Open Access

miR-200c at the nexus of epithelial-mesenchymal transition, resistance to apoptosis, and the breast cancer stem cell phenotype

Breast Cancer Research201113:110

https://doi.org/10.1186/bcr2885

Published: 10 June 2011

Abstract

Decreased expression of miRNAs of the miR-200 family has been implicated in the growth and metastasis of breast cancer cells. Of this family, miR-200c has garnered particular attention as a consequence of its ability to target ZEB1 and ZEB2, mediators of epithelial- mesenchymal transition. An article in the previous issue of Breast Cancer Research identifies additional targets of miR-200c that link increased cancer cell invasiveness, resistance to apoptosis, and induction of breast cancer stem cell characteristics.

miRNAs are a family of small noncoding RNA molecules that downmodulate gene expression through post-transcriptional mechanisms, and individual miRNAs have been found to play critical roles in mammary gland development and breast cancer progression. In the previous issue of Breast Cancer Research, Howe and colleagues find that miR-200c plays a broader role in suppression of breast cancer development than had been previously suspected [1]. Members of the miR-200 family had previously been investigated for their ability to inhibit epithelial-mesenchymal transition (EMT), a develop-mental process in which epithelial cells acquire the migratory, invasive, and apoptosis - resistant properties of mesenchymal cells [24]. To date, the most investigated targets of miR-200 family members have been the transcription factors ZEB1 and ZEB2, regulators of EMT that maintain the mesenchymal phenotype by downmodulating expression of E-cadherin as well as other mediators of epithelial cell polarity and function [5]. Previous studies from the Richer laboratory, however, have shown that reintroduction of miR-200c into Hey ovarian cancer cells led to decreased migration and invasion even though E-cadherin was not re-expressed [6], suggesting that miR-200c could also affect invasion through processes independent of the ZEB1/2-E-cadherin axis.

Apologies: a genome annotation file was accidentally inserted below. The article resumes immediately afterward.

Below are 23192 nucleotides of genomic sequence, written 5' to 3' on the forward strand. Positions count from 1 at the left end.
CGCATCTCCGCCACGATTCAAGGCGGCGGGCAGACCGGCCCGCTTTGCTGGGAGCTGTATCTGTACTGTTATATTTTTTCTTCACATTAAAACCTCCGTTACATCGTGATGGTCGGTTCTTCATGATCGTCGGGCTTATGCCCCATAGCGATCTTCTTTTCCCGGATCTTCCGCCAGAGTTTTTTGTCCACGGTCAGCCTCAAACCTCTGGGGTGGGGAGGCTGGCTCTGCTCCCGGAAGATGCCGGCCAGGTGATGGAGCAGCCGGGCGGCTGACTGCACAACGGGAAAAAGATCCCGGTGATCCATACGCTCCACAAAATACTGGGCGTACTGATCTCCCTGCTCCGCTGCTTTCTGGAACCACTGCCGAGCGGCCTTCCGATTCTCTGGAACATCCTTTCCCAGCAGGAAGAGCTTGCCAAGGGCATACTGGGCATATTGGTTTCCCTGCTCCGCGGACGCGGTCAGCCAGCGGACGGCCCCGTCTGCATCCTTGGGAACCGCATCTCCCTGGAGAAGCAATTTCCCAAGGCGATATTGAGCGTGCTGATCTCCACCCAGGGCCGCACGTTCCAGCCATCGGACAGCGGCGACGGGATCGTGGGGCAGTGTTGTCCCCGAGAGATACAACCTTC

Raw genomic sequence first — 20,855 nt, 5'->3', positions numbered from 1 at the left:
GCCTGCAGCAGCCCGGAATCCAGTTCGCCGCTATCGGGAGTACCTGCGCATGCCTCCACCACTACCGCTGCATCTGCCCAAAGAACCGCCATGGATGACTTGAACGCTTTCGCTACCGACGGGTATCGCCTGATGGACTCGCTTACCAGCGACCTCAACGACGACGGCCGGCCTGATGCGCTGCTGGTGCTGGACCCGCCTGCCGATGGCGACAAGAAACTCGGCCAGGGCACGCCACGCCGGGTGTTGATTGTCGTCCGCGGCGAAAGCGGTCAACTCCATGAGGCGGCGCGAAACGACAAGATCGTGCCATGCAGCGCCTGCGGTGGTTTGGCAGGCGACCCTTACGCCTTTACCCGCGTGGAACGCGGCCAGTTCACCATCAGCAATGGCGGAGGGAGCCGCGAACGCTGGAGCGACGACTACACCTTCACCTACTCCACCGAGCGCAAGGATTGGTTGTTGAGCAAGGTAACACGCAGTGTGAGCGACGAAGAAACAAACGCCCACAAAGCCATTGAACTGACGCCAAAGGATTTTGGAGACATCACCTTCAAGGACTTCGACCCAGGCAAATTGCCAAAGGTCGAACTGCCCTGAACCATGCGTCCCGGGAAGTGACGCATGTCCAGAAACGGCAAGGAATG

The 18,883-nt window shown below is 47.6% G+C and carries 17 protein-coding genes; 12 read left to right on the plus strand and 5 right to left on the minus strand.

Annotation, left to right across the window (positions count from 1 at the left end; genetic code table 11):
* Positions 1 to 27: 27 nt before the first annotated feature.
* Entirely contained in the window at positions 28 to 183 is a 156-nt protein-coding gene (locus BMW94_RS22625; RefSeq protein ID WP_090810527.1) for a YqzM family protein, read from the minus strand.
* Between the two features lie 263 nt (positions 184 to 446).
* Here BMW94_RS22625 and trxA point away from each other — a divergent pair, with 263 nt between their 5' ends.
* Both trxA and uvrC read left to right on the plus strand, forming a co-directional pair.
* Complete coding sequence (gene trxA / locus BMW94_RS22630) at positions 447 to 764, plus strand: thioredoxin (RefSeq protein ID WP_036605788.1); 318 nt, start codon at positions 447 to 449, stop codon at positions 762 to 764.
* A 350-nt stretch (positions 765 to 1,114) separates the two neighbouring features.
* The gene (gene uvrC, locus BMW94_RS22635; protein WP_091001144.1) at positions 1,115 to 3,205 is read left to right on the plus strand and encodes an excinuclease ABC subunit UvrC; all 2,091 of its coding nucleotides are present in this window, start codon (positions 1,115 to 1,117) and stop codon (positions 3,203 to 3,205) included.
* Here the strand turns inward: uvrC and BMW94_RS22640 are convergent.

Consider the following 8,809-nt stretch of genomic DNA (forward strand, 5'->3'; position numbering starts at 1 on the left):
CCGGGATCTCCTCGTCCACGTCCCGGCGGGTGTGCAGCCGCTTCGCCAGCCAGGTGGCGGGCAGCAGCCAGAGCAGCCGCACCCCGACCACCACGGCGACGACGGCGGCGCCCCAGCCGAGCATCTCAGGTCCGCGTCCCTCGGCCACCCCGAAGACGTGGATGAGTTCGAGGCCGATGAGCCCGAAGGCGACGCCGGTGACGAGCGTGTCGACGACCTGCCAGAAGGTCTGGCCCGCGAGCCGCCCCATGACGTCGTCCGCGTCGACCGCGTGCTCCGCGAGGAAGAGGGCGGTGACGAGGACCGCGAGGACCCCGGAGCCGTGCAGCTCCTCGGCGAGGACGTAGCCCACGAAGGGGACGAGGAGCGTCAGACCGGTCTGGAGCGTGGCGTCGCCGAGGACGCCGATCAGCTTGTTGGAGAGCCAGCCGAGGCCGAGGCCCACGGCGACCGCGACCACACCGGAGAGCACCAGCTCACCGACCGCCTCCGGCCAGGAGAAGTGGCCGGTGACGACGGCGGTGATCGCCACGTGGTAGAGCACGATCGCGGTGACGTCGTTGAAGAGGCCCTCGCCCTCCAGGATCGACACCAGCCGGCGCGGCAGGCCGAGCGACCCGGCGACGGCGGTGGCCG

To identify ZEB1-independent mechanisms by which miR-200c could inhibit cell motility, Howe and colleagues used a panel of breast and endometrial cancer cell lines previously identified as miR-200c deficient [1]. MDA-MB-231 and BT549 breast cancer cells and Hec50 and AN3CA endometrial cancer cells express very low levels of miR-200c, high levels of ZEB1, and little E-cadherin; expression of miR-200c in these cells is sufficient to inhibit ZEB1 and increase expression of E-cadherin [1, 7]. Analysis of microarray profiles of Hec50 endometrial cells in which miR-200c had been re-expressed revealed several additional genes that were potential targets of miR-200c and which had been previously implicated in cell motility, including the extracellular matrix protein fibronectin 1 and the actin-organizing protein moesin. Luciferase reporter assays were used to show that miR-200c directly targeted the 3' UTR of these genes. While expression of miR-200c in these cells led to significantly decreased cell motility and re-expression of E-cadherin, further addition of plasmids encoding either fibronectin 1 or moesin that could not be targeted by miR-200c restored cellular migratory ability without affecting E-cadherin expression levels - effectively demonstrating that miR-200c can affect cell motility through both ZEB1/E-cadherin-dependent and ZEB1/E-cadherin-independent pathways.